Fasting exposes those places of disordered dependence and then becomes a means of reordering our dependence and trust on God. We must first refrain from gorging ourselves on things that pretend to offer fullness of life in order to feast on the True Life of God. 

This is like starting a diet. In order to experience a healthier life that comes from eating clean, nutritious food, we first must learn to put down the Twinkies. In fact, we might not even realize how much we’ve grown to need Twinkies until we have to put them down.

So, how do we actually practice fasting?

In my (Fr. Seth) experience, the best way to start is by picking one thing to refrain from doing or consuming. The goal is that refraining will make space and leave an ache.

Making space means there is opportunity to listen to and commune with God where there is not typically space. I don’t want to refrain from something simply to fill it back in with something else. We’re also making space to listen to ourselves (we often find that we don’t know ourselves as well as we think we do).

Leaving an ache means the thing I refrain from doing or consuming is meaningful: I notice when it’s gone and feel its absence. This is crucial because that absence is an opportunity to turn the ache that creeps-up away from the thing and toward God. When I refrain, I want to pay attention to the ache, so that I can discern where it comes from and what it reveals about my dependence on false sources of life. 

Remember that your fast (depending on what it is) need not be permanent. And the fast most often has indirect effects (e.g. fasting from a nightly bowl of ice cream might expose a deep sense of loneliness that pops up in other areas of my life). Fasting is simply a way of making space to expose what the Spirit wants to expose.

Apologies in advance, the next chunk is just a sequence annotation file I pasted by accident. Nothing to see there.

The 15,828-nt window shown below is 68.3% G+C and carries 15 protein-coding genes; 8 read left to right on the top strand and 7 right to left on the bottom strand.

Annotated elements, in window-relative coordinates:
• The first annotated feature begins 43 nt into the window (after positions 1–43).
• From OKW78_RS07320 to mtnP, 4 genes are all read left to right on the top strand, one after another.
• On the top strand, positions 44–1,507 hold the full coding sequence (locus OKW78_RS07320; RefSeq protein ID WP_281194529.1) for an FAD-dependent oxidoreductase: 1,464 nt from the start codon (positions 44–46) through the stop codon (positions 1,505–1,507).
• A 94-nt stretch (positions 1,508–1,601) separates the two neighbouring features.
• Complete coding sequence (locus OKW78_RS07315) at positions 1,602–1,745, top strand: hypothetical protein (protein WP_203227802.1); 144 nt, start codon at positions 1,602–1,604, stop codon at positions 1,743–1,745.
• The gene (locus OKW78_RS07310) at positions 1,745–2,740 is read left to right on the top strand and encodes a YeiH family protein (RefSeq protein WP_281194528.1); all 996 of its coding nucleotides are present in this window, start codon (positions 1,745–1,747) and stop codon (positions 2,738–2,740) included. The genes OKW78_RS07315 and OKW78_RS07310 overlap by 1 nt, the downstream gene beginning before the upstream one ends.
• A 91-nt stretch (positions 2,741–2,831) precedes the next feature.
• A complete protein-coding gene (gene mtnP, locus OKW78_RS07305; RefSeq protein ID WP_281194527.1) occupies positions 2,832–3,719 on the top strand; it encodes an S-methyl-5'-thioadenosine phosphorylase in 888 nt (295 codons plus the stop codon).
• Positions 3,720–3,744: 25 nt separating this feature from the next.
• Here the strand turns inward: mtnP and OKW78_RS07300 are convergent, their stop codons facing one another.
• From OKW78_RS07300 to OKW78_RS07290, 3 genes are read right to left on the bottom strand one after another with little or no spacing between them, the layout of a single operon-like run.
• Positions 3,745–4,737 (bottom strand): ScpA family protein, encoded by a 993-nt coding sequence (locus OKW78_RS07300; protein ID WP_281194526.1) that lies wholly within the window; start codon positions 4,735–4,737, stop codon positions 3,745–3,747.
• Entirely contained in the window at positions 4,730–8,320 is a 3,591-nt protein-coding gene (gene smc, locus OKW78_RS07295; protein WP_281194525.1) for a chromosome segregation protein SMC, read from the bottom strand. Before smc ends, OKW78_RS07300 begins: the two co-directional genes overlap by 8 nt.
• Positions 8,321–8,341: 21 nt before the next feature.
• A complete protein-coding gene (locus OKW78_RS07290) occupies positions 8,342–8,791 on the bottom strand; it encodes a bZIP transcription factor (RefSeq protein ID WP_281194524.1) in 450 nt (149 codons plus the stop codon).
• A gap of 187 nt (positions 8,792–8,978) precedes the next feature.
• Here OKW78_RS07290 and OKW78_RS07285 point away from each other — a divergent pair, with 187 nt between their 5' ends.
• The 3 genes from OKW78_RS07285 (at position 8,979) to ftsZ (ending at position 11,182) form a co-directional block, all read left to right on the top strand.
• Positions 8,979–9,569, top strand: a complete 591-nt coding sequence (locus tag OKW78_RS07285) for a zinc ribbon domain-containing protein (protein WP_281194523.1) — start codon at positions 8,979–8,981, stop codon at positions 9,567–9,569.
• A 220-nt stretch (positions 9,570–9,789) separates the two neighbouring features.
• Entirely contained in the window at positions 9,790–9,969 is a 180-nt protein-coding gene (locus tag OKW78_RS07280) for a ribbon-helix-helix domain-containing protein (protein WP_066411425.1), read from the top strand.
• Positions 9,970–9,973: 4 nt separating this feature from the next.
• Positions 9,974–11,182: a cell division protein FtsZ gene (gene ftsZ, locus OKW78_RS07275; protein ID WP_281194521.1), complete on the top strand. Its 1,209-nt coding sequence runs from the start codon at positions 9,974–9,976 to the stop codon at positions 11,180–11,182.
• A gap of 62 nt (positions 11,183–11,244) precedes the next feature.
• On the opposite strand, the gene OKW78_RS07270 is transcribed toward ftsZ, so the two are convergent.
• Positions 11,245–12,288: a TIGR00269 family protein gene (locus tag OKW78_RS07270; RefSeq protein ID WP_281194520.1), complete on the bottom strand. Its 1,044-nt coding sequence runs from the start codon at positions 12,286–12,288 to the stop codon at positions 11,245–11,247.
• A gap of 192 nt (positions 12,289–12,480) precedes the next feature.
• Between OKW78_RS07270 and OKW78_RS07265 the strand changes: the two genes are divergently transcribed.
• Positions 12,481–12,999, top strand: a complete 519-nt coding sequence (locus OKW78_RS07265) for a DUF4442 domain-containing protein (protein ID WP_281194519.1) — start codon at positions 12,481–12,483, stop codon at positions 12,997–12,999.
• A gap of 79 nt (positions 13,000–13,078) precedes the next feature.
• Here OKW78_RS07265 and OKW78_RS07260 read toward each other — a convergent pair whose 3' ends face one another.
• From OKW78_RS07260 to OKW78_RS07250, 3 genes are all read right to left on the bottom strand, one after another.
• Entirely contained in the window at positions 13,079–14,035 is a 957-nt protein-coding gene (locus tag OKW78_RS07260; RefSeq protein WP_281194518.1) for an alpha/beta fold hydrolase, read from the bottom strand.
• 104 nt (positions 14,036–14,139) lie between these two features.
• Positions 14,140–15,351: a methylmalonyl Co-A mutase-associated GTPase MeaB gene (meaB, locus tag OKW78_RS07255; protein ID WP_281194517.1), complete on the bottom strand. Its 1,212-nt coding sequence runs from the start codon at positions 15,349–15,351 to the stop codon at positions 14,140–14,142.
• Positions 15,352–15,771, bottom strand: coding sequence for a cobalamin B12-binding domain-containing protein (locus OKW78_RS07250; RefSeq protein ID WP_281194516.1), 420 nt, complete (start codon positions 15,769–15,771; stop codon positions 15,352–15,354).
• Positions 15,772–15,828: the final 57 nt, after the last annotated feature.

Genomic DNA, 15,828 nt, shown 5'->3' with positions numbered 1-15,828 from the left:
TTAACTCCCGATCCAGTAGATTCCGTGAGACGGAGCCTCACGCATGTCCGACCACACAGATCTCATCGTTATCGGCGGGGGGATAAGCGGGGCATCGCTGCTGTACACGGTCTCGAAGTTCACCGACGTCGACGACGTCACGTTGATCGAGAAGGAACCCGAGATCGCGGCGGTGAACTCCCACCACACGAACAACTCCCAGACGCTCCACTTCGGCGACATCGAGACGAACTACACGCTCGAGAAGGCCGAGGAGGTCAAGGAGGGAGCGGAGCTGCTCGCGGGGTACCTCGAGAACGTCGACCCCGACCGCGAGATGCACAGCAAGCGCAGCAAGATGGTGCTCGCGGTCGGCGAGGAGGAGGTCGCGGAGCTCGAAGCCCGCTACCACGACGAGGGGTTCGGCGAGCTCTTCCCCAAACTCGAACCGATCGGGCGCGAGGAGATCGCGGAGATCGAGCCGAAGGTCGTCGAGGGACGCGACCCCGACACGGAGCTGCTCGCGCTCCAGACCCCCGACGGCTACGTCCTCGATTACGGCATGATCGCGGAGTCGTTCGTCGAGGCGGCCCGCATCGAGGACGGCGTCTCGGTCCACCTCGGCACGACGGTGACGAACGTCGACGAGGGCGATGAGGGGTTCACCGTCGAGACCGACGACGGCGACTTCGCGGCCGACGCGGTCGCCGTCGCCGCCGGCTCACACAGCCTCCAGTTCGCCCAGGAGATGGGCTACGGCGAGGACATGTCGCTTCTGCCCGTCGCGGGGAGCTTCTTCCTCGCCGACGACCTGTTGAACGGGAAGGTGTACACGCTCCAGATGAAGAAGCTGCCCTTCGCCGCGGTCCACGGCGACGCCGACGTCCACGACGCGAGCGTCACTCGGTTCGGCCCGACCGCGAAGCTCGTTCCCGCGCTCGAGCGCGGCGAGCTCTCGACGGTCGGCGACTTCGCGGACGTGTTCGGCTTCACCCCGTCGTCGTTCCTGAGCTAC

Here’s a concrete example from my life:

I love listening to NPR. All of it – the news, the music, Car Talk, Science Friday, all of it. Whenever I’m in my car, NPR is almost always on the radio. During the past few seasons of Lent, I decided to fast from all forms of radio in the car.

Listening to NPR is not inherently bad and it’s also not apparently destructive to my life. But as I refrained from listening, the silence was palpable. I noticed how much of my day was filled with noise, and how all that noise allowed me to ignore inconvenient and hard realities the Spirit was whispering to me throughout the day.

Fasting from NPR also revealed something indirectly: I really like to be informed about the world; in fact, I need to be informed. It makes me feel secure and in control. The silence exposed this dependence on information in me and helped me identify other places in my life where I seek security and control through information.

Make sense?

So, Where is a good place to start? 

A great way to jump-start this process is by prayerfully asking questions like these:

What do I turn to most frequently when I feel anxious, afraid, or sad?”

Or, “What do I trust to make the pain go away?”

Or, “What can I not imagine living without right now?”     

What is Lent All About?

Lent is the 40-day period of preparation and examination before Easter.

Lent allows us the time and space to come to terms with the residual brokenness that, despite our best efforts at being good, persists in us. This process is needful because Easter is not an exercise in positive thinking – it is the announcement of the availability of True Life in Christ, resurrection life.

And resurrection is only good news to those who have learned to admit and embrace the fact that they are dead. Not mostly dead, but stone cold dead. Dead means there can be no recovery. In death, there is only the illogical hope for the gift of new life, rather than a resuscitation of the old life.

Only where there are graves is there resurrection, after all.

Because resurrection life is a gift that must be received and appropriated, Lent is the opportunity to expose those areas of our life where we most need raising – where we continue to settle for cheap substitutes for True Life or continue to persist in the illusion that we heal brokenness in our own power.